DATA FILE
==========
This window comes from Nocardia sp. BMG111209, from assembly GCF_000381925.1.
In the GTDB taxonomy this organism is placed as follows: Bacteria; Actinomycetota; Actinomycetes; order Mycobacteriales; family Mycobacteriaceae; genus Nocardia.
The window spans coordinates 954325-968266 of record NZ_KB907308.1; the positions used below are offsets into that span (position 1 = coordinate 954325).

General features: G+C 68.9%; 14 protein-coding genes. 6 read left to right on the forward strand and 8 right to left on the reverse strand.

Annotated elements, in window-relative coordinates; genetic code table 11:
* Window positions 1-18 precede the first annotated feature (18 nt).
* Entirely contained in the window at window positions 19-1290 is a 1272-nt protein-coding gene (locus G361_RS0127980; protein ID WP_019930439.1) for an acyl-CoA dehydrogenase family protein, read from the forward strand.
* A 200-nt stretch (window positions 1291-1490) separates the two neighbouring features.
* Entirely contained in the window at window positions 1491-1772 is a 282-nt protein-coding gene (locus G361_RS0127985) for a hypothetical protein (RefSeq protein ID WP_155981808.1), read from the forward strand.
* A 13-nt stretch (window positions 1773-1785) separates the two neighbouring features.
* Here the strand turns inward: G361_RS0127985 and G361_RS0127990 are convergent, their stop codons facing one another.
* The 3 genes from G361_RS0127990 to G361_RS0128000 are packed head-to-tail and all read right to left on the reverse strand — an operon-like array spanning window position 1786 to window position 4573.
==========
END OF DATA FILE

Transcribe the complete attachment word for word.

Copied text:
This window comes from Nocardia sp. BMG111209, from assembly GCF_000381925.1.
In the GTDB taxonomy this organism is placed as follows: Bacteria; Actinomycetota; Actinomycetes; order Mycobacteriales; family Mycobacteriaceae; genus Nocardia.
The window spans coordinates 954325-968266 of record NZ_KB907308.1; the positions used below are offsets into that span (position 1 = coordinate 954325).

General features: G+C 68.9%; 14 protein-coding genes. 6 read left to right on the forward strand and 8 right to left on the reverse strand.

Annotated elements, in window-relative coordinates; genetic code table 11:
* Window positions 1-18 precede the first annotated feature (18 nt).
* Entirely contained in the window at window positions 19-1290 is a 1272-nt protein-coding gene (locus G361_RS0127980; protein ID WP_019930439.1) for an acyl-CoA dehydrogenase family protein, read from the forward strand.
* A 200-nt stretch (window positions 1291-1490) separates the two neighbouring features.
* Entirely contained in the window at window positions 1491-1772 is a 282-nt protein-coding gene (locus G361_RS0127985) for a hypothetical protein (RefSeq protein ID WP_155981808.1), read from the forward strand.
* A 13-nt stretch (window positions 1773-1785) separates the two neighbouring features.
* Here the strand turns inward: G361_RS0127985 and G361_RS0127990 are convergent, their stop codons facing one another.
* The 3 genes from G361_RS0127990 to G361_RS0128000 are packed head-to-tail and all read right to left on the reverse strand — an operon-like array spanning window position 1786 to window position 4573.